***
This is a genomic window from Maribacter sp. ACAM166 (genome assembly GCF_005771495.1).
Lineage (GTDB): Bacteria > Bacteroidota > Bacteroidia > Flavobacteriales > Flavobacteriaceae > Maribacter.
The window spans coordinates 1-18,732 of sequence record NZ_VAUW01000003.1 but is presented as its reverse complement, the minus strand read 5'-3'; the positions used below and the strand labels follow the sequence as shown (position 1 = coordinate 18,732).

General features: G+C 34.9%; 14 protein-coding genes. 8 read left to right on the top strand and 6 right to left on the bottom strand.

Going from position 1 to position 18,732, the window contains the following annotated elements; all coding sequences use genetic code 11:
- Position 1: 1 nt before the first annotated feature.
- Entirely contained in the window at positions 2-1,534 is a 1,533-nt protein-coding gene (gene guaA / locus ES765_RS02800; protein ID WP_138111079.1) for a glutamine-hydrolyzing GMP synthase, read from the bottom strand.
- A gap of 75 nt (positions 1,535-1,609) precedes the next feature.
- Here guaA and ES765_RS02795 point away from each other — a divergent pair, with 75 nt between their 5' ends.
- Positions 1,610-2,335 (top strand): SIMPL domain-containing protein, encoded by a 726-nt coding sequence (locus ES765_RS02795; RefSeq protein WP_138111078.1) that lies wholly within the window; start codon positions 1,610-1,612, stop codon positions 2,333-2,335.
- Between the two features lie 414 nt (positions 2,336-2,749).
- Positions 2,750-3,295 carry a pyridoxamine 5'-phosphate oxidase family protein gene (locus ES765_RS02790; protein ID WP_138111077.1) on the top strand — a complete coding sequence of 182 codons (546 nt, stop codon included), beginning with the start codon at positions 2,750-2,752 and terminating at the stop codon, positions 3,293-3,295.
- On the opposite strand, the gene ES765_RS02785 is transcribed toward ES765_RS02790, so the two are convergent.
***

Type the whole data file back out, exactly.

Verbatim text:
This is a genomic window from Maribacter sp. ACAM166 (genome assembly GCF_005771495.1).
Lineage (GTDB): Bacteria > Bacteroidota > Bacteroidia > Flavobacteriales > Flavobacteriaceae > Maribacter.
The window spans coordinates 1-18,732 of sequence record NZ_VAUW01000003.1 but is presented as its reverse complement, the minus strand read 5'-3'; the positions used below and the strand labels follow the sequence as shown (position 1 = coordinate 18,732).

General features: G+C 34.9%; 14 protein-coding genes. 8 read left to right on the top strand and 6 right to left on the bottom strand.

Going from position 1 to position 18,732, the window contains the following annotated elements; all coding sequences use genetic code 11:
- Position 1: 1 nt before the first annotated feature.
- Entirely contained in the window at positions 2-1,534 is a 1,533-nt protein-coding gene (gene guaA / locus ES765_RS02800; protein ID WP_138111079.1) for a glutamine-hydrolyzing GMP synthase, read from the bottom strand.
- A gap of 75 nt (positions 1,535-1,609) precedes the next feature.
- Here guaA and ES765_RS02795 point away from each other — a divergent pair, with 75 nt between their 5' ends.
- Positions 1,610-2,335 (top strand): SIMPL domain-containing protein, encoded by a 726-nt coding sequence (locus ES765_RS02795; RefSeq protein WP_138111078.1) that lies wholly within the window; start codon positions 1,610-1,612, stop codon positions 2,333-2,335.
- Between the two features lie 414 nt (positions 2,336-2,749).
- Positions 2,750-3,295 carry a pyridoxamine 5'-phosphate oxidase family protein gene (locus ES765_RS02790; protein ID WP_138111077.1) on the top strand — a complete coding sequence of 182 codons (546 nt, stop codon included), beginning with the start codon at positions 2,750-2,752 and terminating at the stop codon, positions 3,293-3,295.
- On the opposite strand, the gene ES765_RS02785 is transcribed toward ES765_RS02790, so the two are convergent.